In the current 2009-10 school year, there are 140 charter schools in operation educating 44,000 students, a number exceeding the second largest school district in the state. Next year, in 2010-11 there will be another 18 schools.
It took seven years for the first 100 charter schools to get approved and another year to lift the cap. New York is now on pace to reach its second 100 charters in less than half that time. There are several reasons for this stepped up pace, foremost among them is their academic success. For several years running, charter schools have outperformed their respective school districts and community school districts in the overall percentage of students meeting or exceeding state math and reading standards for elementary and middle school. These positive academic results in charter schools are foundational to the factors outlined below that are contributing to their accelerating number in New York State.
-- Success breeds more success. As charter schools prove themselves by improving student achievement, demand increases from parents and communities. In addition, best practices are shared among other charter founders to create schools, including from educational entrepreneurs from other states who were drawn to New York to create successful networks of charter schools. Operators from high performing charter school models have come to this state from Massachusetts, Connecticut, New Jersey, Michigan and California, to name a few; and many founders from New York established charter schools using proven school designs from other states.
-- Success brings greater acceptance. Charter schools were not always welcome in New York, to say the least. Then-Gov. George Pataki tried for nearly two years to get a charter law on the books -- one that would work effectively. By the end of 1998, he succeeded by agreeing to a legislative pay raise, which is what it took in those days. By 2007, then-Gov. Eliot Spitzer doubled the cap, but no longer needed a legislative pay raise to do it. He was convinced the academic achievement results from charter schools warranted more of them. Also, more legislators willingly supported him, though significant opposition remained. Even NYSUT's largest local, the NYC United Federation of Teachers, softened their early opposition and went beyond unionizing some charters to operating its own in Brooklyn.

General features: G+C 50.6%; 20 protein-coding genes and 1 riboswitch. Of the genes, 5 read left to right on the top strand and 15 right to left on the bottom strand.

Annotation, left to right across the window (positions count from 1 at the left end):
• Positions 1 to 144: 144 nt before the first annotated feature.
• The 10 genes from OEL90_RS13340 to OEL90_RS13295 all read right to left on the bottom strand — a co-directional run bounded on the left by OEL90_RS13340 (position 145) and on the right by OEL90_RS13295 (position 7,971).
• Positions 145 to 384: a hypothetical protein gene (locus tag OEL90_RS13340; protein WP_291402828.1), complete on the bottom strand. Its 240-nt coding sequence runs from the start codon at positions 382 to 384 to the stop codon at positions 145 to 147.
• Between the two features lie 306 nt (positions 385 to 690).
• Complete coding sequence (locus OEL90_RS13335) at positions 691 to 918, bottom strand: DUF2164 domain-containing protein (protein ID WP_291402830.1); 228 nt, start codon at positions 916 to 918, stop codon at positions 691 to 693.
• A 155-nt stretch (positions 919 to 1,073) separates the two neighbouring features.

-- Success brings more political support and leadership. In 1998, very few state legislators supported charter schools openly. This number has grown but remains tepid, particularly in the state Assembly, as legislators tip-toe around the omnipresent NYSUT, which remains against charters even though they represent faculty in about 20 schools. The key political support for charters has always begun with executive leadership, starting with Gov. Pataki, then Gov. Spitzer, and now Gov. David Paterson who personifies this positive evolution. Gov. Paterson acknowledged last June, for example, that he was not a charter supporter initially, and voted against the 1998 law when he was a state senator. He changed his view of charter schools after seeing their success and their importance to many communities.
Executive leadership includes local leaders, particularly NYC Mayor Michael Bloomberg and Schools Chancellor, Joel Klein, who has not only approved nearly 50 charter schools, but made district space available to dozens throughout the city. Also, key state senate leaders have supported charters, including Senate President, Malcolm Smith, who co-founded two schools in Queens; and former Senate Majority Leader, Joseph Bruno. Both senators were instrumental in working with Gov. Spitzer to double the cap in 2007.
Leadership at SUNY and the Board of Regents cannot be overlooked regarding the growth in charter schools. On the SUNY side, Edward Cox and Randy Daniels co-chaired the SUNY Trustees committee on charter schools from the beginning, until Daniels stepped down two years ago (Trustee Cox remains chairman of that committee.) On the Regents side, former Chancellor Robert Bennett and current Chancellor Merryl Tisch, have been key supporters. These board members of both statewide charter authorizers have served to educate and reassure their colleagues to approve schools, as many of whom were unfamiliar or less enthusiastic about charters.
Caution is in Order
There are many encouraging developments for charter schools, with the 11 new approvals being the most recent example. Caution is nevertheless warranted. Charter schools must continue doing well by their students academically, and must operate in a fiscally sound, legally compliant manner while being careful not to abuse the freedoms they have under the Charter Schools Act. Charter schools also remain politically vulnerable, especially in a struggling state fiscal environment, as we found this year when the funding formula was frozen.
Charter schools also must look to the future, recognizing that supportive leaders and elected officials come and go. That means continually cultivating elected officials and policymakers at all levels to make positive changes to help charters, including allowing for more such opportunities for children. You can count on charter opponents to do the opposite.
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Disclaimer: The Chalkboard is hosted by the New York Charter Schools Association (NYCSA) as a place where members, public education advocates and others can view and respond to informed commentary on timely public education and charter school issues. The views expressed here are not necessarily the official views of the NYCSA, its board, or of any of its individual charter school members. Anyone who claims otherwise is violating the spirit and purpose of this blog. To comment on anything you read here, or to offer tips, advice, comments, or complaints. please contact TheChalkboard.